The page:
Will Hurd’s Dangerous Wishcasting
Plus, Is It Racist to Help Ukraine?
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TIM MILLER: Will Hurd’s Dangerous Wishcasting.
I admire someone with a sweet and sunny outlook on life. Hoping for the best sure beats manifesting the worst.
But as with any sweet treat, you can overindulge on hopium. Having Ho Hos for breakfast every day is not going to yield a positive outcome. Neither is wishcasting your way through a shitstorm.
And after reading Tim Alberta’s latest Atlantic profile of former Rep. Will Hurd, it appears as if Hurd is mainlining so much saccharine that he requires a shot of adrenaline right though the breastplate in order to come to.
So I feel obligated to give it to him.
The Supreme Court’s recusal standard isn’t just for a concrete conflict of interest. It’s also for the appearance of a conflict, and Justice Thomas is clearly in that zone. Plus, the never-ending story of the people who won’t tell Trump “No.” Adam White joins Charlie Sykes today.
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TOMORROW! Save the date for TNB.
This week Amanda Carpenter, Tim Miller, and Will Saletan join JVL to discuss
Lollapalooza Brasil and American Greatness… er, Supreme Court spouses behaving badly, Judge Carter’s ruling on the Jan 6 Committee’s subpoena for documents from John Eastman and much more. But only for Bulwark+ members!
Did you miss this week’s The Focus Group? Benjamin Ginsburg and Sarah Longwell talk about voters’ perspectives on The Big Lie. Here’s some of what Benjamin had to say:
I spent 38 years doing Election Day operations for Republican party committees and candidates, so I have watched polls and done sort of roving squads, encompassing many precincts on Election Day. I've done the nationwide boiler rooms. And we're always vigilant. We always tried to find that. The truth was we never did. And you have to be honest about the evidence, which is why I took exception to what Donald Trump was saying. But it points up a fact that there needs to be a lot of educating about the election system and the safeguards in it. The truth is you could not possibly commit fraud in the way that they're saying, on a nationwide basis or even on a statewide basis. It would require an unbelievable number of people keeping a secret, which goodness knows we never do in this country about anything, let alone about stealing an election.
MONA CHAREN: Is It Racist to Help Ukraine?
Ukrainians might think back on that intervention and ask, “Why did Kuwait’s plight merit a military response while we’ve had to make do with aid and sanctions?” There is an answer, but it has nothing to do with the race or religion of the victims, i.e., Iraq did not possess an arsenal of nuclear weapons (thanks in part to Israel’s timely visit to the Iraqi nuclear reactor in 1981).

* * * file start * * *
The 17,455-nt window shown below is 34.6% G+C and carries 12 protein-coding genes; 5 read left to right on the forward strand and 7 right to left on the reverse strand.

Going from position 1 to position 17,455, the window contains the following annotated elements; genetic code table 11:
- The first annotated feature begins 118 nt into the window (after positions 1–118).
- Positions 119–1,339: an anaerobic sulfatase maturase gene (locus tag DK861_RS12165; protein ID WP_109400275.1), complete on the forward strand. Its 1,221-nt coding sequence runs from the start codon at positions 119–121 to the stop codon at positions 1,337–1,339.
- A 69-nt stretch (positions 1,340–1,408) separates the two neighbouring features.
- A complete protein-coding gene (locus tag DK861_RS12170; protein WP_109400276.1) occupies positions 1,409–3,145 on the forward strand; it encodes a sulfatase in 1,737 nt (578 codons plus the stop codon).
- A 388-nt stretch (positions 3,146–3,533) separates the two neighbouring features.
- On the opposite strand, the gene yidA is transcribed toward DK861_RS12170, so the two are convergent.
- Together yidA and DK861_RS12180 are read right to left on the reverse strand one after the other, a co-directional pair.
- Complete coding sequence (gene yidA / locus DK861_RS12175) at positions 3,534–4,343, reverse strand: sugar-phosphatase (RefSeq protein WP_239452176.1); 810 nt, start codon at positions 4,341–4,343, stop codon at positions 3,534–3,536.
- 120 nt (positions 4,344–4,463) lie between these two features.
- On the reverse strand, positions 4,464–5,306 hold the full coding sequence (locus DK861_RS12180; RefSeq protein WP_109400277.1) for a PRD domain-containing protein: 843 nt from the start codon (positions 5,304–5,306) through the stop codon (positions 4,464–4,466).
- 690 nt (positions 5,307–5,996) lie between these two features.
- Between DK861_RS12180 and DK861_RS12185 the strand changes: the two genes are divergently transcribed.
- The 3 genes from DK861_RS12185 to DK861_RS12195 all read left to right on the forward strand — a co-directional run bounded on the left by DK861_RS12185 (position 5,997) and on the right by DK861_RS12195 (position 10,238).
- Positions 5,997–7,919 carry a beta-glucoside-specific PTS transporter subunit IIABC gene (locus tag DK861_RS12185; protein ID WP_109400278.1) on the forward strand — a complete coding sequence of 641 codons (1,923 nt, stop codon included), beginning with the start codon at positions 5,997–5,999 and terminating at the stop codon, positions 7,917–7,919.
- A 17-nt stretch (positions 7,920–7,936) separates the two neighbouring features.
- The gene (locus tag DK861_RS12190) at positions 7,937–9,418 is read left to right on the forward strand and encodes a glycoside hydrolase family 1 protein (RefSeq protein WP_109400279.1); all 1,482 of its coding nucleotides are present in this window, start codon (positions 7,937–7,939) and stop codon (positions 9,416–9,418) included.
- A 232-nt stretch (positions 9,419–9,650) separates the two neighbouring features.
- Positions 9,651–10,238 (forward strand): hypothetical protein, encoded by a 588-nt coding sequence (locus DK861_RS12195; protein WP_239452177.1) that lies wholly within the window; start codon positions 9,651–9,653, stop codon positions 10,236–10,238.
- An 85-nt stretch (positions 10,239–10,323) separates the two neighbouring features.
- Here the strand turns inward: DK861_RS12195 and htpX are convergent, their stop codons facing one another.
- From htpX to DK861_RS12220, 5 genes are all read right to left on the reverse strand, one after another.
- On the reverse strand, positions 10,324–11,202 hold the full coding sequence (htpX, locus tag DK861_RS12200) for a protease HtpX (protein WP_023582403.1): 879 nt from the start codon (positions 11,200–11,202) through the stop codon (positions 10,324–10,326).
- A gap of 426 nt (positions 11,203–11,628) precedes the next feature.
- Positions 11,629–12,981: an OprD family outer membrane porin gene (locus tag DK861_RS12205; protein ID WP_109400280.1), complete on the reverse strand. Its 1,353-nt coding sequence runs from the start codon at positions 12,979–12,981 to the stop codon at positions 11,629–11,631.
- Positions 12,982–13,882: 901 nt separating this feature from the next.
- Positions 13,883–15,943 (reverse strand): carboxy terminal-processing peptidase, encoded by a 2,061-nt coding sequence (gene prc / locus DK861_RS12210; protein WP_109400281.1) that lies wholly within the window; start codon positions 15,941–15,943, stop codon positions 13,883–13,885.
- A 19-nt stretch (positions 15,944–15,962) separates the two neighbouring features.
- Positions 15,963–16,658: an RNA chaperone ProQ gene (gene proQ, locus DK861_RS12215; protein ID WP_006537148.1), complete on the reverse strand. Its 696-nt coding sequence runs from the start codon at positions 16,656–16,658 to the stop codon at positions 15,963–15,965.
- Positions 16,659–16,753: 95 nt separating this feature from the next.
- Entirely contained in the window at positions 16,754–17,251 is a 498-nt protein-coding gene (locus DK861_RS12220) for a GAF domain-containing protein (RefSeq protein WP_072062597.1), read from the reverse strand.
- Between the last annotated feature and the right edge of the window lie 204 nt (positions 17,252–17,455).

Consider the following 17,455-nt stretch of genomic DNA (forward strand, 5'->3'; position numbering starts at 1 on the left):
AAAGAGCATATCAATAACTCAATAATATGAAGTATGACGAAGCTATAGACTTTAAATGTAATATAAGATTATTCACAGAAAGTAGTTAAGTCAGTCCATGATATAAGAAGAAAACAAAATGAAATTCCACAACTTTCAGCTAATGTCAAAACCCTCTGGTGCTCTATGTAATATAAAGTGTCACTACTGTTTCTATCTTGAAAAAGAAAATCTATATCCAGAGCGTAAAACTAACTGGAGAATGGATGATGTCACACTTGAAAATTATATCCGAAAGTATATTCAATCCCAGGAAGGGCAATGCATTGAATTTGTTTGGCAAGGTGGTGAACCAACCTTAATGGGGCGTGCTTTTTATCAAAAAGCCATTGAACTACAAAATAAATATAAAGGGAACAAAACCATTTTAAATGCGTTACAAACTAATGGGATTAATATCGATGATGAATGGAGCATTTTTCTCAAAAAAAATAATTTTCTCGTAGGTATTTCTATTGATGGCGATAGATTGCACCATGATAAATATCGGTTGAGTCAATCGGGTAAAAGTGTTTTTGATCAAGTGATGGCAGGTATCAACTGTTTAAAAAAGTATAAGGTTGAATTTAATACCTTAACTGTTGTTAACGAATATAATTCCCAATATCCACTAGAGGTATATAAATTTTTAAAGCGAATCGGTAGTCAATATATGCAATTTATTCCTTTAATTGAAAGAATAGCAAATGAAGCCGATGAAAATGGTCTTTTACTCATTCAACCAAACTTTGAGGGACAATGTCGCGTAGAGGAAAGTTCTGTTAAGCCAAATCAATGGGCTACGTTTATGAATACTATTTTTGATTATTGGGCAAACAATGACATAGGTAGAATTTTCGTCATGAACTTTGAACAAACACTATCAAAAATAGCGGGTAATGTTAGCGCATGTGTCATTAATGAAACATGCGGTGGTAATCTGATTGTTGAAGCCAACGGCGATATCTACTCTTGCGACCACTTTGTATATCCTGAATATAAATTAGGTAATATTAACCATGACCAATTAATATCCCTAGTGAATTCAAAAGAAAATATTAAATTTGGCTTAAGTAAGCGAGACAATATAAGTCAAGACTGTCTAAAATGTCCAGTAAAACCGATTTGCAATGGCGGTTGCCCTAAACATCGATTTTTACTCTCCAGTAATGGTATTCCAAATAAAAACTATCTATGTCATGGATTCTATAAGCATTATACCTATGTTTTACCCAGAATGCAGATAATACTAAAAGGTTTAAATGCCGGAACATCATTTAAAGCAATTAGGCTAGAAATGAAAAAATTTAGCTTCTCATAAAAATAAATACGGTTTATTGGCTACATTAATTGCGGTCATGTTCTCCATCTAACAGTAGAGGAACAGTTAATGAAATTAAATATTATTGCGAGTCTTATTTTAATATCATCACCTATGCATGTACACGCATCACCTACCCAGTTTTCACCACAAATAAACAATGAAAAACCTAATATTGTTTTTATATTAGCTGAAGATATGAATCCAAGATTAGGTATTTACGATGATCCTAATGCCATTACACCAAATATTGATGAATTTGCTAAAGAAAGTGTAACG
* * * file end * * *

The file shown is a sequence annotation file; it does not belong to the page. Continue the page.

It’s not true that the Western world is indifferent to the suffering of black and brown-skinned people.
In 1992 and 1993, a civil war had devastated Somalia’s agricultural system putting 4.5 million Somalis in danger of starvation. A UN humanitarian relief operation had run aground due to continued violations of the ceasefire by the warring factions and widespread looting. President George H.W. Bush offered to send 25,000 U.S. troops to keep order so that the humanitarian aid could be distributed. What followed under the Clinton administration was the infamous “Black Hawk Down” episode in which 19 Americans were killed and 70 injured by Al Qaeda-trained militants. Americans saw the bodies of dead special operators dragged through the streets of Mogadishu. The revulsion at this was thought to have influenced the Clinton administration to refrain from injecting American troops into Rwanda six months later (a dereliction Clinton later cited as his greatest regret).
CATHY YOUNG: Freedom and Democracy in Russia, Then and Now.
In the United States, where he came in 1974 with his wife Maya Rusakovskaya and their two children, Litvinov resumed his work as a physics teacher (he taught at the Hackley prep school in Tarrytown, New York for over 20 years until retiring in 2007) but also continued to be active in human rights advocacy with a particular focus on the USSR. Unlike many other ex-Soviet dissidents and émigrés, he did not feel compelled to embrace conservative politics as a natural extension of his anti-Soviet views; while Litvinov has spoken of Ronald Reagan—with whom he met at a White House lunch along with seven other exiled Soviet dissidents in 1982—as a great president for his policies toward the Soviet Union, he has also strongly praised Jimmy Carter for his stance on human rights. In a 1977 CBS News interview, asked by Dan Rather what his political views were, Litvinov replied that they were very simple: “I believe in democracy and freedom.” Much later, in a 2015 interview to the independent Russian website Colta.ru, he said that he tended to avoid the word “anti-Communist” because of encounters with far-right types who used it to demonize social democrats. A self-styled proud liberal, Litvinov campaigned for Barack Obama and was active in an internet group of Russian Americans against Donald Trump—decidedly a minority view in the Russian émigré community.
Boycotts and lies… Did Dave Rubin forget that the internet is forever? He is now boycotting Disney+ for the second time!
As goes Ohio… So goes the GOP.
Racing against the clock… Another dispatch from Scott English, former Chief of Staff to Gov. Mark Sanford, about the Appalachian Trail incident.
Targeting TikTok… How a GOP firm helped Facebook go after its Chinese competition.
Madison Cawthorn and unforgivable sins… He really could be in trouble.
Charlie Kirk and trans athletes. This clip doesn’t seem like the far right is proposing anything other than escalation.
How Ukraine used the rope-a-dope… Against Putin’s Russia.
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